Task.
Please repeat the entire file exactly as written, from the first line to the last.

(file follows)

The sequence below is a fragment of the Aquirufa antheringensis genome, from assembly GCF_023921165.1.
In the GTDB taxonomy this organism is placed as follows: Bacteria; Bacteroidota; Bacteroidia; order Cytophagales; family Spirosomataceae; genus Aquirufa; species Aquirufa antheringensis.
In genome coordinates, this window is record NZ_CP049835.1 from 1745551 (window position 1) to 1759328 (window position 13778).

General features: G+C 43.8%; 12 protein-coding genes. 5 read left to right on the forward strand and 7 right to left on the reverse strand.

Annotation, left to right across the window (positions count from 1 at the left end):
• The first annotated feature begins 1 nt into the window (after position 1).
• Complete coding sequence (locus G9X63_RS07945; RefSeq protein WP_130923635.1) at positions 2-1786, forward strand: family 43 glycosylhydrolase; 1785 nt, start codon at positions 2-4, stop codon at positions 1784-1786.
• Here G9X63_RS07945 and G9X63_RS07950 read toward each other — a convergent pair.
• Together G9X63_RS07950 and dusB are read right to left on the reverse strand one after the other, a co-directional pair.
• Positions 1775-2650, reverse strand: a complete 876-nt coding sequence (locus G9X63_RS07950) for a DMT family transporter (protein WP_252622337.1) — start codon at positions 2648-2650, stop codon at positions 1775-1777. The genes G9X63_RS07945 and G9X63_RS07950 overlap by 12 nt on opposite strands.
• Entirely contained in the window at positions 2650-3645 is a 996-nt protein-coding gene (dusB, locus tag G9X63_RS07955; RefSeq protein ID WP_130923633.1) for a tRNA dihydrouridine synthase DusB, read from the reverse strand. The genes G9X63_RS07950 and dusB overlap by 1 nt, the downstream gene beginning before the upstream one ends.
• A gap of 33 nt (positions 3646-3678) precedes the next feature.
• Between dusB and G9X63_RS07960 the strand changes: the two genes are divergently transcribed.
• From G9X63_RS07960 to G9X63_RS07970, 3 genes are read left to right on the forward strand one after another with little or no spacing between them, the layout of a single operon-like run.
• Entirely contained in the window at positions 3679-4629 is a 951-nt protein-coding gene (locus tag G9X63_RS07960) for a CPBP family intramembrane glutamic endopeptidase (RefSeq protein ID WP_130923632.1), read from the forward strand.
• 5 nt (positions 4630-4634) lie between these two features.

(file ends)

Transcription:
The sequence below is a fragment of the Aquirufa antheringensis genome, from assembly GCF_023921165.1.
In the GTDB taxonomy this organism is placed as follows: Bacteria; Bacteroidota; Bacteroidia; order Cytophagales; family Spirosomataceae; genus Aquirufa; species Aquirufa antheringensis.
In genome coordinates, this window is record NZ_CP049835.1 from 1745551 (window position 1) to 1759328 (window position 13778).

General features: G+C 43.8%; 12 protein-coding genes. 5 read left to right on the forward strand and 7 right to left on the reverse strand.

Annotation, left to right across the window (positions count from 1 at the left end):
• The first annotated feature begins 1 nt into the window (after position 1).
• Complete coding sequence (locus G9X63_RS07945; RefSeq protein WP_130923635.1) at positions 2-1786, forward strand: family 43 glycosylhydrolase; 1785 nt, start codon at positions 2-4, stop codon at positions 1784-1786.
• Here G9X63_RS07945 and G9X63_RS07950 read toward each other — a convergent pair.
• Together G9X63_RS07950 and dusB are read right to left on the reverse strand one after the other, a co-directional pair.
• Positions 1775-2650, reverse strand: a complete 876-nt coding sequence (locus G9X63_RS07950) for a DMT family transporter (protein WP_252622337.1) — start codon at positions 2648-2650, stop codon at positions 1775-1777. The genes G9X63_RS07945 and G9X63_RS07950 overlap by 12 nt on opposite strands.
• Entirely contained in the window at positions 2650-3645 is a 996-nt protein-coding gene (dusB, locus tag G9X63_RS07955; RefSeq protein ID WP_130923633.1) for a tRNA dihydrouridine synthase DusB, read from the reverse strand. The genes G9X63_RS07950 and dusB overlap by 1 nt, the downstream gene beginning before the upstream one ends.
• A gap of 33 nt (positions 3646-3678) precedes the next feature.
• Between dusB and G9X63_RS07960 the strand changes: the two genes are divergently transcribed.
• From G9X63_RS07960 to G9X63_RS07970, 3 genes are read left to right on the forward strand one after another with little or no spacing between them, the layout of a single operon-like run.
• Entirely contained in the window at positions 3679-4629 is a 951-nt protein-coding gene (locus tag G9X63_RS07960) for a CPBP family intramembrane glutamic endopeptidase (RefSeq protein ID WP_130923632.1), read from the forward strand.
• 5 nt (positions 4630-4634) lie between these two features.